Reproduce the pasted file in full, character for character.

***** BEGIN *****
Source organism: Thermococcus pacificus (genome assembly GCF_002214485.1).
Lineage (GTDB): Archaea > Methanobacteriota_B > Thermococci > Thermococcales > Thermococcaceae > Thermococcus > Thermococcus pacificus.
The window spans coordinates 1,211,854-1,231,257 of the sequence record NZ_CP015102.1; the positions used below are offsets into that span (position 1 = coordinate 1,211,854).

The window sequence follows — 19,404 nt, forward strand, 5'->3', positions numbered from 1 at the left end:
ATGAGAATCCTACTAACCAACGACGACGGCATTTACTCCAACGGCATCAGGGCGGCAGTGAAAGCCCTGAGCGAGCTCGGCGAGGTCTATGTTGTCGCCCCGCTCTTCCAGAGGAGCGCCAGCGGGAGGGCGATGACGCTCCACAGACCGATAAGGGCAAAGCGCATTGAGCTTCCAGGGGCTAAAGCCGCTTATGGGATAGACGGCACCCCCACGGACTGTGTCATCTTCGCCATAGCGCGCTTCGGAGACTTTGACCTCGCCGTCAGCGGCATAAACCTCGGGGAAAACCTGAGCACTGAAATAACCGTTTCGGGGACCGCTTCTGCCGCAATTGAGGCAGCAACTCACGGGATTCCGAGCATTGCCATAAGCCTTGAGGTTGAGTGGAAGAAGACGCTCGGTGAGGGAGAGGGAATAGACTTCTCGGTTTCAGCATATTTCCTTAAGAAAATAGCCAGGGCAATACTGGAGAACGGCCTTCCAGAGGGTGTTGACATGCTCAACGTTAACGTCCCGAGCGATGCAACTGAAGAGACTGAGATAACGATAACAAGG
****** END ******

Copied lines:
Source organism: Thermococcus pacificus (genome assembly GCF_002214485.1).
Lineage (GTDB): Archaea > Methanobacteriota_B > Thermococci > Thermococcales > Thermococcaceae > Thermococcus > Thermococcus pacificus.
The window spans coordinates 1,211,854-1,231,257 of the sequence record NZ_CP015102.1; the positions used below are offsets into that span (position 1 = coordinate 1,211,854).

The window sequence follows — 19,404 nt, forward strand, 5'->3', positions numbered from 1 at the left end:
ATGAGAATCCTACTAACCAACGACGACGGCATTTACTCCAACGGCATCAGGGCGGCAGTGAAAGCCCTGAGCGAGCTCGGCGAGGTCTATGTTGTCGCCCCGCTCTTCCAGAGGAGCGCCAGCGGGAGGGCGATGACGCTCCACAGACCGATAAGGGCAAAGCGCATTGAGCTTCCAGGGGCTAAAGCCGCTTATGGGATAGACGGCACCCCCACGGACTGTGTCATCTTCGCCATAGCGCGCTTCGGAGACTTTGACCTCGCCGTCAGCGGCATAAACCTCGGGGAAAACCTGAGCACTGAAATAACCGTTTCGGGGACCGCTTCTGCCGCAATTGAGGCAGCAACTCACGGGATTCCGAGCATTGCCATAAGCCTTGAGGTTGAGTGGAAGAAGACGCTCGGTGAGGGAGAGGGAATAGACTTCTCGGTTTCAGCATATTTCCTTAAGAAAATAGCCAGGGCAATACTGGAGAACGGCCTTCCAGAGGGTGTTGACATGCTCAACGTTAACGTCCCGAGCGATGCAACTGAAGAGACTGAGATAACGATAACAAGG